Sunday, June 17, 2012

A glimmer of hope?

Weekend Update.

On Monday the Greeks decide whether to vote for the Easter Bunny or Santa Claus to solve their fiscal problems. What is Europe planning to do next?

Sunday's New York Times had an unusually cogent article on European events over the weekend, reporting on events with thoughtful analysis:
The head of the European Central Bank and other euro zone leaders worked on Saturday on a grand vision... the plan will push for countries to remove the regulations and layers of bureaucracy that inhibit competition, keep young people out of the work force or make it difficult to start a new business....

Over the years, countries have repeatedly pledged to clear the rules that hinder competition and led to chronically anemic growth. If the euro zone grew faster, tax receipts would rise and the debts of countries like Spain or Italy would seem less daunting
Halelujah! Growth -- the classical, growth-theory, higher productivity, bend-up-the-trendline, long-run kind of growth, not the quick espresso stimulus kind of growth (if that even works) -- is the only hope for Europe to repay debt rather than face the awful choices of default or inflation. At least we understand this is the central answer and without it, all the rescue plans will fail.

For years the mantra has been, stimulus and crisis management today, and "structural reform program" to be implemented in the vague far off future. They've figured out it won't work. Decades of previous good times did not bring structural reform. 
“There is a long-standing agenda on growth,” Mr. Draghi told a gathering of economists on Friday in Frankfurt. “It is time to implement it.”

But it is unclear whether yet more pledges of reform, which would face significant hurdles, will calm financial markets.

The euro zone has no shortage of plans and pacts intended to end years of sluggish growth and impose discipline on its 17 members.

The challenge for Mr. Draghi and the plan’s authors....will be to package their plan in a way that makes investors believe something will get done.

The most difficult task for Mr. Draghi and the other leaders may be to establish a binding timetable, to ensure that political leaders do not drag their feet.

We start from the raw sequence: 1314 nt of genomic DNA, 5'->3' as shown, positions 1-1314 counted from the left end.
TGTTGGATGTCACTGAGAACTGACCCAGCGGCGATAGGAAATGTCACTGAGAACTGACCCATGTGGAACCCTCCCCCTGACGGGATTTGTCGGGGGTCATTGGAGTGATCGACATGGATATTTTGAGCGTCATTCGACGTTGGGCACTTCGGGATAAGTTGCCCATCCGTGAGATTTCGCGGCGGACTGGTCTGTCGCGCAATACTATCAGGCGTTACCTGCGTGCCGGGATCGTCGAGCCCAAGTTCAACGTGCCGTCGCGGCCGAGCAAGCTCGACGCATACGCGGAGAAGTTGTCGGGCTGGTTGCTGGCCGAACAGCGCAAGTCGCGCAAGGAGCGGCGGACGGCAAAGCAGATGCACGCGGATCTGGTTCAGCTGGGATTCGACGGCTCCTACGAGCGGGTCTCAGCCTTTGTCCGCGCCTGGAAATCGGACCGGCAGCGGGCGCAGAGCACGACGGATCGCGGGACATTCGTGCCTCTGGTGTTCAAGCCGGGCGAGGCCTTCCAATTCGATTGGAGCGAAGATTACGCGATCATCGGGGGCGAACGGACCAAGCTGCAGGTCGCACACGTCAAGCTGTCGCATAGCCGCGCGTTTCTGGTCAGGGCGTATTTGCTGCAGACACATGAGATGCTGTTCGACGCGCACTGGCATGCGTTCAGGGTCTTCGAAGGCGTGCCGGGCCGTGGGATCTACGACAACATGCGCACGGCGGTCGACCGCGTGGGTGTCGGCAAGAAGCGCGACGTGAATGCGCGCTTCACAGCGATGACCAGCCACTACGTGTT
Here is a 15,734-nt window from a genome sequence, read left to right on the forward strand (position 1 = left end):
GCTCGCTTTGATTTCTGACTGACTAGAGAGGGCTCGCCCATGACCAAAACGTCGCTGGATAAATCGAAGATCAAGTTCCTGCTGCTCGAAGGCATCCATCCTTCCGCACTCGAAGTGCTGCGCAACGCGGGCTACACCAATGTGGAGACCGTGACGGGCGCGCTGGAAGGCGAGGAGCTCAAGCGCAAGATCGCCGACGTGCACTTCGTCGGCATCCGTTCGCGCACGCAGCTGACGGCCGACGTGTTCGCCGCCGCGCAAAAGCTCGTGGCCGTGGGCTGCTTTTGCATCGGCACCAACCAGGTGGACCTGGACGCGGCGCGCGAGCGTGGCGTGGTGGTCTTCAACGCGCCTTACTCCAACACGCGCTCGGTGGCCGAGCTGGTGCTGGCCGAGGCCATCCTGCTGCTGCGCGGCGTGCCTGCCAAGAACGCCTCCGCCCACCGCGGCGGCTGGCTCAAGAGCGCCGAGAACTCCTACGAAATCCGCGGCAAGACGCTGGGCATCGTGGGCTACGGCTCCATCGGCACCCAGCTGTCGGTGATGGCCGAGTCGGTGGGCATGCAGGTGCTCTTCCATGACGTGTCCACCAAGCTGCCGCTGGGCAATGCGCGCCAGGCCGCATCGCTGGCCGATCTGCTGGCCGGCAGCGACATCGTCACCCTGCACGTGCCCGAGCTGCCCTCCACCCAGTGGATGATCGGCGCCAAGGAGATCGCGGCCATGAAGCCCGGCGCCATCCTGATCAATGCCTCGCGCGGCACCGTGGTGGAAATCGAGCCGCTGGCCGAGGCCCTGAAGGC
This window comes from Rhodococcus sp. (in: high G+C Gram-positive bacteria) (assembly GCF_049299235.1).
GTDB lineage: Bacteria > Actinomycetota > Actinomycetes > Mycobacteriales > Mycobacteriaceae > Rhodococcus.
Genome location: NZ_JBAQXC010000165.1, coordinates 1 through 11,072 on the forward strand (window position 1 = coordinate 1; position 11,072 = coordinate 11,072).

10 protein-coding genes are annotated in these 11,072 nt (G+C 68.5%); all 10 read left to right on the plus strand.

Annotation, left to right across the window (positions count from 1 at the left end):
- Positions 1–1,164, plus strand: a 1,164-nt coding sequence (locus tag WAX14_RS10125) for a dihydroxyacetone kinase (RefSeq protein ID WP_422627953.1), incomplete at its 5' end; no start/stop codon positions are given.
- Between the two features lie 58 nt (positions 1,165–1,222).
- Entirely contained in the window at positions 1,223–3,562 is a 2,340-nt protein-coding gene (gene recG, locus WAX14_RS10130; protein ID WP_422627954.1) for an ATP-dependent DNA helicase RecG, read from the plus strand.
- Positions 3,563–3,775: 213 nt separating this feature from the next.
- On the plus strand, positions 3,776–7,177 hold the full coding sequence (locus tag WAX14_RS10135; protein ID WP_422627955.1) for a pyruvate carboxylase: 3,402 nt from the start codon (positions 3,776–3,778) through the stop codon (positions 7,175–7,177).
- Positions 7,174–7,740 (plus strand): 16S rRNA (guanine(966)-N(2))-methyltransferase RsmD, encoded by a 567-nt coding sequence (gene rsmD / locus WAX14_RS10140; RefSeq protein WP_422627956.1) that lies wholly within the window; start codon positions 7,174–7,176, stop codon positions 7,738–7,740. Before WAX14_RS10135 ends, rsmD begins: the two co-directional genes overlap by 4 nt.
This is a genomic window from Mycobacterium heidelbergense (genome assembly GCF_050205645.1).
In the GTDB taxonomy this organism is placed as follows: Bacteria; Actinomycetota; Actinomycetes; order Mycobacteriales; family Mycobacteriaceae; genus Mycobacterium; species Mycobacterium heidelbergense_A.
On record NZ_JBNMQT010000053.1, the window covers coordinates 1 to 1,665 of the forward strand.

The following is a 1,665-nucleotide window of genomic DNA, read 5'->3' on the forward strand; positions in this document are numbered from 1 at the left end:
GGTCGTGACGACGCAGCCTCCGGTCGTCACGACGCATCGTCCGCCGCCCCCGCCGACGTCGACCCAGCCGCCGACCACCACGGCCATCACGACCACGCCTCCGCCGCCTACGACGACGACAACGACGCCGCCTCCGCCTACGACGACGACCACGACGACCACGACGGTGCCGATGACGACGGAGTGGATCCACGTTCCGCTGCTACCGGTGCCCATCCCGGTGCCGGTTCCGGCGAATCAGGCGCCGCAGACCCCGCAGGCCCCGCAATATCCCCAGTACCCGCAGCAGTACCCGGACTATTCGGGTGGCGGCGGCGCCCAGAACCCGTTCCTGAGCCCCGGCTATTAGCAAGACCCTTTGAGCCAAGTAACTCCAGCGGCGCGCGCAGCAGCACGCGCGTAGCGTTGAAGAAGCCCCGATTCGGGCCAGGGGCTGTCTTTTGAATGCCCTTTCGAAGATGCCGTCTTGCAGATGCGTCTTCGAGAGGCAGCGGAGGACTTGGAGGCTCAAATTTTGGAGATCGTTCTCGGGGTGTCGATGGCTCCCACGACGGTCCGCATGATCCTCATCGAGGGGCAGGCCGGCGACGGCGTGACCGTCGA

Correct. Quite a challenge, I'd say. How do you establish a "binding timetable?"
The leaders are “only capable of acting at gunpoint” — when markets force them to, Willem H. Buiter, chief economist at Citigroup, said...
But once markets "force them to" act, by a huge bank run, refusing to buy government debt, running from the currency, it will be too late for a structural reform plan to have any chance.


What about the immediate problem, the bank run, no longer "imminent" but gaining steam every day?
Under the plan, euro zone leaders will seek to establish the central bank as supreme bank regulator with broad powers, in place of the relatively toothless European Banking Authority.

Countries would also create a deposit insurance program to augment national programs. The goal would be to reassure ordinary depositors and prevent bank runs, an imminent danger in Spain as well as Greece. But any sharing of financial burdens almost automatically encounters opposition in Germany.
Catch 22. We've got a bank run. How to stop it? Ah, deposit insurance! But who is going to pay for that? "Countries" are not credible. The whole problem is that "countries" used their banks as piggy banks, stuffing them with sovereign debt. So, if the countries default on their sovereign debt, the banks go under, and the same "countries" obviously don't have the money to guarantee deposits.

A cross-national deposit insurance scheme, while banks are already stuffed with sovereign debt, is back to Plan A, run for the exit and stiff Germany with the bill. Which "automatically encounters opposition in Germany."

A Supreme Bank Regulator  to stop banks from gorging on sovereign debt in the first place might have been  good idea, perhaps. (The concept "sovereign debt is risky" isn't necessarily beyond the ability of national regulators to comprehend, even with Basel rules denying it.) But it's way too late for that now.

Bottom line: Waffling again. No serious plan to stop the bank run already in place. You can't stop the crisis by saying you'll invent a totally new regulation regime to keep the banks from taking risks.


What about looming sovereign defaults?
For now, the most important new tool is a half-dozen rules known as the Six-Pack, which took effect in December. In coming months, the European Commission will be able to impose fines on euro zone countries of up to 0.2 percent of their gross domestic products if they flout rules on public debts and deficits.
Oh yeah, right. The same Spanish government you just lent 100 billion euros to pour down the rathole of its banks, that one. You're going to tell them to pay you a fine of 0.2 pct of GDP because they're borrowing too much money..from you?

The one big lesson to learn from this debacle is that deficit limit rules do not avoid sovereign defaults. A currency union without fiscal union needs to allow sovereign default.

As far as quelling the panic, good luck that "we really mean the deficit targets this time" will have any effect.


What are they going to do now, to stop the unraveling that is likely to happen in weeks?
Mario Draghi, the president of the central bank and one of the authors of the plan, said Friday that it would be unveiled within days, ahead of a meeting of European leaders at the end of June.
Well, that's good. I hope there still is a euro at the end of June.


Bottom line. Mr. Draghi is saying the right words on growth. But these plans to address bank runs and sovereign defaults are not realistic. And the pace of events is quickening. The time to actually implement a pro-growth policy, and stop financial panic by convincing markets it will really happen, is getting shorter and shorter.